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Thank You for giving a little more clarification. If you've painted cars in the past without a problem, something has changed...The only thing that has changed from what I've read in your posts is the paint. When you strained each different material, did any of these spec show up in the strainer? If it's a paint related problem, I would think it would show up in the strainer as well. If the strainer is clean, then something happened from strained the material to application. I could see one product in a paint line go bad...but all three would be a first for me, that's why I asked if there was a common additive.

Just to make mention, I understand that the material you have has just recently been purchased...but, we don't know how long it sat on Summit's self. I've gone into paint jobber's store and found material way in the back on a shelf that had produced over 8 years earlier...paint material should be rotated like a perishable in a grocery store...but is something that is often overlooked.

Ray
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Old 03-29-2013, 10:13 AM
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Every time I have ever seen the "grains of sand" look it was bad hardener. But those bounty paper towels, yeow baby, there is nothing worse than paper towels for that very important step, they leave all kids of stuff, they fall apart at a very small level to completely collapsing, there is no way I would ever use any home paper towel for wax and grease remover prior to paint. There are throw away towels made for this work, pick them up at your paintstore. We are talking a lint free towel made for paint prep.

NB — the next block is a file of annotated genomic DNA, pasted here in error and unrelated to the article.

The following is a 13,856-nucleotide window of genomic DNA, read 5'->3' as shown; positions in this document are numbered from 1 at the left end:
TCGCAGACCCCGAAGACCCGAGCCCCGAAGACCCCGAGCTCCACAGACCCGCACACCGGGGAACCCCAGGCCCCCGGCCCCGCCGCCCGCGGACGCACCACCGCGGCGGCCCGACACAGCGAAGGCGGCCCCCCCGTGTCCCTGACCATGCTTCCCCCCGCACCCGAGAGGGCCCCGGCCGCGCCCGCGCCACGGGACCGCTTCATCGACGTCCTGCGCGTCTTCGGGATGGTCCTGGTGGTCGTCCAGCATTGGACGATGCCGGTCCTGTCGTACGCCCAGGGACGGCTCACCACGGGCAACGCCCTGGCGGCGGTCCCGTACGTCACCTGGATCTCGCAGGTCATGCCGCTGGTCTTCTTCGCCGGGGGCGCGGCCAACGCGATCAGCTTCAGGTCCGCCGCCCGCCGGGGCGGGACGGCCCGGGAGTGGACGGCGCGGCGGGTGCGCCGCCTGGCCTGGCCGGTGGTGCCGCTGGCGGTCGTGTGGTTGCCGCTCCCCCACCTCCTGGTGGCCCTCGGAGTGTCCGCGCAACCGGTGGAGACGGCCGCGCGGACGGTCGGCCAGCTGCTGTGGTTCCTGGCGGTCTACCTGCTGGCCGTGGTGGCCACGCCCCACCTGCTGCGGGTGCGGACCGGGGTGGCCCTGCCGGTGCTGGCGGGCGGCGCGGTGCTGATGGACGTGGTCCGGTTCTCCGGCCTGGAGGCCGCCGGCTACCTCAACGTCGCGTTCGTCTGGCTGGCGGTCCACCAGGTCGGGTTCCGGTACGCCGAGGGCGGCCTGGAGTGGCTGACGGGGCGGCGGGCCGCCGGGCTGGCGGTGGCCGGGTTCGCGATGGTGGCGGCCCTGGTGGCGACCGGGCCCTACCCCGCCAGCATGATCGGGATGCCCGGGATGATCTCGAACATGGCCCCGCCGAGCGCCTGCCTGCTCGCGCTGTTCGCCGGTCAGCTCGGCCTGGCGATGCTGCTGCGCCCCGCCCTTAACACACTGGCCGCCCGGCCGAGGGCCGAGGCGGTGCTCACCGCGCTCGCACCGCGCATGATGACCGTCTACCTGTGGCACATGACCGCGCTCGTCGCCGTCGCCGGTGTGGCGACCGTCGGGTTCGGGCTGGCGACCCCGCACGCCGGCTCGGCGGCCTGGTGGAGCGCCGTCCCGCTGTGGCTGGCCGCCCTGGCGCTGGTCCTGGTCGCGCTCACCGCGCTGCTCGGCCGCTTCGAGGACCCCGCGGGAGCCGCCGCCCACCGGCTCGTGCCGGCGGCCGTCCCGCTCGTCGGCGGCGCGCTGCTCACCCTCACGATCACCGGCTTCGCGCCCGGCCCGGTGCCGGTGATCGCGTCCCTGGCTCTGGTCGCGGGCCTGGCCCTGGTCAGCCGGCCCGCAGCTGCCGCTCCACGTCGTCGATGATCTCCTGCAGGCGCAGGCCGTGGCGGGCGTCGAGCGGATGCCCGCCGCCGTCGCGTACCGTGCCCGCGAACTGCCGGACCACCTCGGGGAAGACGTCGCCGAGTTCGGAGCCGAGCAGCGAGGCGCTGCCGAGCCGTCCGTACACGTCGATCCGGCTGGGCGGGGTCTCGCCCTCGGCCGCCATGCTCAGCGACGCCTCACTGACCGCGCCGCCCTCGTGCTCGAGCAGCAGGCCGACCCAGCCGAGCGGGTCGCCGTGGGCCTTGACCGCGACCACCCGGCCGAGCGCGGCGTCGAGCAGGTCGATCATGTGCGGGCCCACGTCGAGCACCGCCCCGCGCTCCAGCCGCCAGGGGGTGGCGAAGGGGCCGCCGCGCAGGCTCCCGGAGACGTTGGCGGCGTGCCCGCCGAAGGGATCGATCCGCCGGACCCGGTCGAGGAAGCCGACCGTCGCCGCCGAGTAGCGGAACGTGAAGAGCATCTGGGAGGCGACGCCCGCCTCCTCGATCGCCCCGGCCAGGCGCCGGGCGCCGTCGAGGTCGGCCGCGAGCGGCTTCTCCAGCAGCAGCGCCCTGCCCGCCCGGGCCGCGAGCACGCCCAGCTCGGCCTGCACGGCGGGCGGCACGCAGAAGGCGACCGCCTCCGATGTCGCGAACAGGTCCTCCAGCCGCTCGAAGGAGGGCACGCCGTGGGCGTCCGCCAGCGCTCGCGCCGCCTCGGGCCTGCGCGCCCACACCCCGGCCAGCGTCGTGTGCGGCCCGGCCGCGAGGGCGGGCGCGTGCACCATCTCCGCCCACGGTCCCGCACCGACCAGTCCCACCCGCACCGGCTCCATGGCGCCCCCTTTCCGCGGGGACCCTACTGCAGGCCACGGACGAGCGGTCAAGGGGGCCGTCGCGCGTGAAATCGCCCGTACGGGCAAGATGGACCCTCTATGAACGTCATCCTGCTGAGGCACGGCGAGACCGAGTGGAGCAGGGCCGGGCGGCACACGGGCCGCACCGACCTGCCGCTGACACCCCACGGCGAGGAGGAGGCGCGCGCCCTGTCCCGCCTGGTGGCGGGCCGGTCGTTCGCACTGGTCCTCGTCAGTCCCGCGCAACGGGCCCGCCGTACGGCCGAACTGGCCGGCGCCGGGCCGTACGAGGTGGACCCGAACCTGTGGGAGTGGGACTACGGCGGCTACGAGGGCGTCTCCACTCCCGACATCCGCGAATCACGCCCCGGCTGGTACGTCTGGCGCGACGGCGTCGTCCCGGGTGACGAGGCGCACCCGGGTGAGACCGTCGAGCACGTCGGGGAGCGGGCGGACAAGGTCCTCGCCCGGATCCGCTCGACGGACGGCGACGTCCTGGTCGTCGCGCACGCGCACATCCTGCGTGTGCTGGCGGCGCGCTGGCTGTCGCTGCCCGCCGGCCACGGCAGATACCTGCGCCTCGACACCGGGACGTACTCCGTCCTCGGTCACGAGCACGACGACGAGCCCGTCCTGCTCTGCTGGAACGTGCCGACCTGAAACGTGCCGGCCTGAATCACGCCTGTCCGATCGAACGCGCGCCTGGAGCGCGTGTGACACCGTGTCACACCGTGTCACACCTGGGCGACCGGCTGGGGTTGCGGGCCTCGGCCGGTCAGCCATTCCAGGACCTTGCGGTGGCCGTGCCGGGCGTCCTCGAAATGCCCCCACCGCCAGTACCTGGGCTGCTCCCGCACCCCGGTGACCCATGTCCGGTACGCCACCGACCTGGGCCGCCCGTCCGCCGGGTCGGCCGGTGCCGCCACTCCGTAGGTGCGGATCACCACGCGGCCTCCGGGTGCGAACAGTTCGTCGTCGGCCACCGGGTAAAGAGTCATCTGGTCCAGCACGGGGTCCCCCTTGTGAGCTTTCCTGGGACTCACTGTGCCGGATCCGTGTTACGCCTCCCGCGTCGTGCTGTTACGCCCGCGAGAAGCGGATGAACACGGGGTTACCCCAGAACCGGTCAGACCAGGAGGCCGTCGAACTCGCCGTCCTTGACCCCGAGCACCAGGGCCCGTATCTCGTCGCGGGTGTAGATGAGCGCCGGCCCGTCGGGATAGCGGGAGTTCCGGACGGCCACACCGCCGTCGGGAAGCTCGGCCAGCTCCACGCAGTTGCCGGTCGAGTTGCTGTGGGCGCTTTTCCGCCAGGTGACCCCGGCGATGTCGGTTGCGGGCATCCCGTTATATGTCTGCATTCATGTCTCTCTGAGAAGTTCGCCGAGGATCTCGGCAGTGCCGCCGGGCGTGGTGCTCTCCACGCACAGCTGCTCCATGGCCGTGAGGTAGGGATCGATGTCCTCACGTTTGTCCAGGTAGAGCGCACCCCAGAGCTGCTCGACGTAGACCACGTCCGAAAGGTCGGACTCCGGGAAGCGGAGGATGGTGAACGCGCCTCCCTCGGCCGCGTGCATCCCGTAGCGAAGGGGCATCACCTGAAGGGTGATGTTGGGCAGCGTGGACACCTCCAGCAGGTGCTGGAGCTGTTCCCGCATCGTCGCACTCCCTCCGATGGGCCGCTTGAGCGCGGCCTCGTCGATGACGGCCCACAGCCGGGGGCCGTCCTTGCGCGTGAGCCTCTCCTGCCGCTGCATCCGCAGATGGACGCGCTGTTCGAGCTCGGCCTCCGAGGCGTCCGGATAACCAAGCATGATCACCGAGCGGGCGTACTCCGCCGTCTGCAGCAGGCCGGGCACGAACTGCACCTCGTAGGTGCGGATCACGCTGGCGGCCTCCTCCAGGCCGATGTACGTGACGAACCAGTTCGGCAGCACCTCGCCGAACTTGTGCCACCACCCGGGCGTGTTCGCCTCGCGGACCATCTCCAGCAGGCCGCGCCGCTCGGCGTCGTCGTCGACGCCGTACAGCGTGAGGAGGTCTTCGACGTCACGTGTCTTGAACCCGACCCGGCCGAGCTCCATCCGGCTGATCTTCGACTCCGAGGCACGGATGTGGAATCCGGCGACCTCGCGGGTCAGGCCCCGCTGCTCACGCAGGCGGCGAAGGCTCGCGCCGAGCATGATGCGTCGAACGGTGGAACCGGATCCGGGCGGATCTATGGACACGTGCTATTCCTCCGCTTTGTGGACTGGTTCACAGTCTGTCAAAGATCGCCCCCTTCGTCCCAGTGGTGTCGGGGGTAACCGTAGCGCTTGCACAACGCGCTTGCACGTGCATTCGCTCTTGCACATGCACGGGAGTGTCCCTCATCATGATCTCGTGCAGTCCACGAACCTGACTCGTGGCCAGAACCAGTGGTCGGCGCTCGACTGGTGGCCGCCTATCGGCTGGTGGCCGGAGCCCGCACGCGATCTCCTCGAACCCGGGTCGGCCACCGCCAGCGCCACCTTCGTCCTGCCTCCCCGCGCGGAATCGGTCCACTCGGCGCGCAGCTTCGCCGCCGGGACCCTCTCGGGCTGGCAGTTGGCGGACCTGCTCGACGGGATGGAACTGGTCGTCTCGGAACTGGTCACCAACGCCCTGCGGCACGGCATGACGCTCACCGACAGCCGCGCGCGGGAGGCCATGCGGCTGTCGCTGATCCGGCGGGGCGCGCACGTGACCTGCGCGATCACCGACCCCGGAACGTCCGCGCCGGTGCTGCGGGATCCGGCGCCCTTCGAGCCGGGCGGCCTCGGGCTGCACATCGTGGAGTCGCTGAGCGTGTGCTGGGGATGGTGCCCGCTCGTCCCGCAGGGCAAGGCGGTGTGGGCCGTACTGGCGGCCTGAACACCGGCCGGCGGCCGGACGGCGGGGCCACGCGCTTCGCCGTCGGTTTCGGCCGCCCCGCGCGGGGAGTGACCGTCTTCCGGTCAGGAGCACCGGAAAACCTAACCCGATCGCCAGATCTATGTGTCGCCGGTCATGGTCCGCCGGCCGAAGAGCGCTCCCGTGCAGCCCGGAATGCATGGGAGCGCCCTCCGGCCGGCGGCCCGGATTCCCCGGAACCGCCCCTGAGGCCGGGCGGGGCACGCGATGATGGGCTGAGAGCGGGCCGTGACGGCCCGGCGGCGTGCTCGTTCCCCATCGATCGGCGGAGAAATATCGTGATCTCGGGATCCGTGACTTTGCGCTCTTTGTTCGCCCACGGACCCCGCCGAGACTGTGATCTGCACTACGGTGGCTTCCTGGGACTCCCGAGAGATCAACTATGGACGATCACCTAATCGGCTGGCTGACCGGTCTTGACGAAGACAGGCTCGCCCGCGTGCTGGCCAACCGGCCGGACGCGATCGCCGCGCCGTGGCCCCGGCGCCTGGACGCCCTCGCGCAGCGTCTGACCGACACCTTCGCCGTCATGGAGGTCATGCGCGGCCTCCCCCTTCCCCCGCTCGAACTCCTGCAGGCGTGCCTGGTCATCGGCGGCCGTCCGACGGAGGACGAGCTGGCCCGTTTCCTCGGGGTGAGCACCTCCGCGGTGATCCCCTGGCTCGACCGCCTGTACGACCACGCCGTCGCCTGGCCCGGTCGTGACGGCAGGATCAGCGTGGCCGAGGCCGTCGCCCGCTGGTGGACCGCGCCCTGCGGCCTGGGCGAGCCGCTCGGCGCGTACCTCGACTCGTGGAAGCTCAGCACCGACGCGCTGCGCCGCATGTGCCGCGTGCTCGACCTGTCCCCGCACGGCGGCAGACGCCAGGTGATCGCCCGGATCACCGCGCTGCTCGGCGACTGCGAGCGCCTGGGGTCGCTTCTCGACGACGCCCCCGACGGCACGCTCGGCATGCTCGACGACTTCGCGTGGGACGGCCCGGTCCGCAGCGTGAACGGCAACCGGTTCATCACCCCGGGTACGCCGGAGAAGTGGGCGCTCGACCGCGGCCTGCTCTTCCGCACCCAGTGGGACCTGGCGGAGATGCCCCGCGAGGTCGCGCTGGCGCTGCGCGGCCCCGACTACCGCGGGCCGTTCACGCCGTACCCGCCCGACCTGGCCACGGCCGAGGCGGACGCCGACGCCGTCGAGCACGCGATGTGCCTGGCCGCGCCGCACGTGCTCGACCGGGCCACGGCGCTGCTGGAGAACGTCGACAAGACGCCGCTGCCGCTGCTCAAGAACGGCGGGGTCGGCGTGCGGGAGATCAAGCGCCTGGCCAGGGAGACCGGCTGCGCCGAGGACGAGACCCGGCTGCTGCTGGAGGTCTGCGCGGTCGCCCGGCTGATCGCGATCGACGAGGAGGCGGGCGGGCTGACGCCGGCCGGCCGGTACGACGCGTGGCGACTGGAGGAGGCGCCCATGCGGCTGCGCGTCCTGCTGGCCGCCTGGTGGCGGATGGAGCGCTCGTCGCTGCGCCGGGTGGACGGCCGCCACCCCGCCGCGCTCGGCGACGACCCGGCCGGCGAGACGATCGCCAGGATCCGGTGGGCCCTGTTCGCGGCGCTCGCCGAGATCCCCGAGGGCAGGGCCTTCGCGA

I am not saying this is your problem having not see a photo but your description doesn't sound like it. This is just a side note, leave the bounty in the kitchen for cleaning up spills on the counter.

Brian
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Old 03-29-2013, 12:53 PM
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also ,turn the fan on for about an hour before you paint,this will get out any loose dust or dirt,leave it on while your painting and only turn it off after yiour done 30 min to an hour, after the paint has tacked up..once you turn that fan off the dust will start settling on the car again...
Since you got the same results with a brush it can only be two things #1 dust settling in the paint (if its not already there because it wasnt tacked) or #2 the paint itself.Try painting something and putting it in a box or something to keep any dust off it ,that'll tell you if its the paint or a dusty air problem but those paper towels and no tacking is probably 90% of the whole problem...I forgot to tack one last week and had the same trouble, the minute I got the first coat on I realized what I had done..its hard to believe there would be so much dust on a car you just wiped and preped.I waited a day , resanded it and everything was fine..If something like this happens while painting a car STOP if you keep going it'll only get worse and cost more...let it cure resand it and give it a good tack and blow...